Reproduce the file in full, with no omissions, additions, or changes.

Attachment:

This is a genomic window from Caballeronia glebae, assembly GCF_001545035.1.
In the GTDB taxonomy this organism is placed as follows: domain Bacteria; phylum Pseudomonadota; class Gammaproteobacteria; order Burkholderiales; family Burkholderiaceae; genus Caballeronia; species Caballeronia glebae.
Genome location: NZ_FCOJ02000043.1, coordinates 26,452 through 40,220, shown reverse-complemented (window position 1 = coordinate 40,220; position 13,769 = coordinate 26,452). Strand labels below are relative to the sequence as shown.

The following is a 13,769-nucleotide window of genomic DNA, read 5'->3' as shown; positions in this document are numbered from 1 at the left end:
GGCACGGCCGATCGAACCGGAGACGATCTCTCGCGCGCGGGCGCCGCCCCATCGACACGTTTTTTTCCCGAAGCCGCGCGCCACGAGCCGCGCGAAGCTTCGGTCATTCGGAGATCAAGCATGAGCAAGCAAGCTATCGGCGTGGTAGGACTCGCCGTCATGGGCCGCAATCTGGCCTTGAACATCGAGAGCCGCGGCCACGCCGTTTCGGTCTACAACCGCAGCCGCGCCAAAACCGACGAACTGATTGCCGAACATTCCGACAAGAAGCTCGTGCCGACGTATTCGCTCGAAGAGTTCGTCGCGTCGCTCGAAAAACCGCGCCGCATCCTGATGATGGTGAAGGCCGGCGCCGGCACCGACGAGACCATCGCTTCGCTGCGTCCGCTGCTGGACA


This is a genomic window from Caballeronia glebae, assembly GCF_001545035.1.
In the GTDB taxonomy this organism is placed as follows: domain Bacteria; phylum Pseudomonadota; class Gammaproteobacteria; order Burkholderiales; family Burkholderiaceae; genus Caballeronia; species Caballeronia glebae.
Genome location: NZ_FCOJ02000043.1, coordinates 26,452 through 40,220, shown reverse-complemented (window position 1 = coordinate 40,220; position 13,769 = coordinate 26,452). Strand labels below are relative to the sequence as shown.

The following is a 13,769-nucleotide window of genomic DNA, read 5'->3' as shown; positions in this document are numbered from 1 at the left end:
GGCACGGCCGATCGAACCGGAGACGATCTCTCGCGCGCGGGCGCCGCCCCATCGACACGTTTTTTTCCCGAAGCCGCGCGCCACGAGCCGCGCGAAGCTTCGGTCATTCGGAGATCAAGCATGAGCAAGCAAGCTATCGGCGTGGTAGGACTCGCCGTCATGGGCCGCAATCTGGCCTTGAACATCGAGAGCCGCGGCCACGCCGTTTCGGTCTACAACCGCAGCCGCGCCAAAACCGACGAACTGATTGCCGAACATTCCGACAAGAAGCTCGTGCCGACGTATTCGCTCGAAGAGTTCGTCGCGTCGCTCGAAAAACCGCGCCGCATCCTGATGATGGTGAAGGCCGGCGCCGGCACCGACGAGACCATCGCTTCGCTGCGTCCGCTGCTGGACA